At Rolling Stone, reporter Jason Newman recently revealed another round of sexual assault and abuse allegations against R. Kelly. The allegations are from one of Kelly’s former girlfriends, disc jockey Kitti Jones, who dated the singer from 2011 to 2013.
It was June 2011, and R. Kelly had just performed to a frenetic crowd at the Verizon Theatre outside Dallas, Texas. It had been nearly two decades since the singer’s raunchy lyrics and honeyed voice turned him into a R&B superstar and sex symbol. But despite multiple controversies over his alleged sexual relationships with underage girls, his still-dedicated fan base sent his latest album — the throwback soul LP Love Letter — to number six on the Billboard 200…
[Jones had] been into Kelly since she was a teen in the early 1990s, when she’d hide in her room with his music to escape her mother’s tumultuous romantic relationships. She’d buy every magazine he was in and, upon the release of his 1993 solo debut, 12 Play, took a limo to a third-row seat at her first Kelly show. She’d seen him in concert seven times since. “He was my Brad Pitt,” she says.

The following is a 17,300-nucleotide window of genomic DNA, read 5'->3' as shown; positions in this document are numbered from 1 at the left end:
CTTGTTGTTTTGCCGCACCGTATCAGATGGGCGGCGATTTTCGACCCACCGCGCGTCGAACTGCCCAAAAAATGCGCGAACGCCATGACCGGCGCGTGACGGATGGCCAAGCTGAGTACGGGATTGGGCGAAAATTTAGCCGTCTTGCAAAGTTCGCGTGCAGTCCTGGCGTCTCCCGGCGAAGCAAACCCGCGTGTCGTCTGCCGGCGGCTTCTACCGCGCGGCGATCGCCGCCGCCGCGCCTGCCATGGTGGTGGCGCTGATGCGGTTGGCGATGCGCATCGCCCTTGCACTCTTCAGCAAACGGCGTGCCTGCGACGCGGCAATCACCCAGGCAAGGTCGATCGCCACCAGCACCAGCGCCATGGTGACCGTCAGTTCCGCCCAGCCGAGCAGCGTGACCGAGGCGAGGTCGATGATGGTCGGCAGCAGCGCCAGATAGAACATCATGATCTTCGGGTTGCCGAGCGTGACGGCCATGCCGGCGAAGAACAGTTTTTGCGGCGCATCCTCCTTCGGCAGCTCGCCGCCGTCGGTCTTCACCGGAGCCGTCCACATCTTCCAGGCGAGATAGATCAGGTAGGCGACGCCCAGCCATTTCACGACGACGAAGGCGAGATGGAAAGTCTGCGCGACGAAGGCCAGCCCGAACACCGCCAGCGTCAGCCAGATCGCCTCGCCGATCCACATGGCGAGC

The story of Jones’s relationship with Kelly includes food deprivation, forced sex acts, and a dormitory-style, cult-like atmosphere with his other girlfriends. It echoes Buzzfeed’s July story, “R. Kelly is Holding Women Against their Will in a Cult, Parents Told Police,” reported by Jim DeRogatis, who has followed the cloud of allegations surrounding the singer since before his 2008 trial for child pornography.
Jones says she went to Rolling Stone to support the women mentioned in the Buzzfeed report, some of whom are younger than 21 and are, according to one woman’s parents “brainwashed” by the singer.
Reports of Kelly’s illicit, predatory behavior go back to his marriage to singer Aaliyah in 1994 when she was 15 years old and he was 28. (Vibe published an apparent marriage certificate in its December issue that year). Over the years I’ve personally heard from Chicagoans with memories of Kelly traipsing the halls of local high schools looking to befriend teenage girls. Much less clear than Kelly’s gleeful exploitation of women and girls — he calls himself the “Pied Piper” of R&B — is how and why he gets to keep an audience and a job.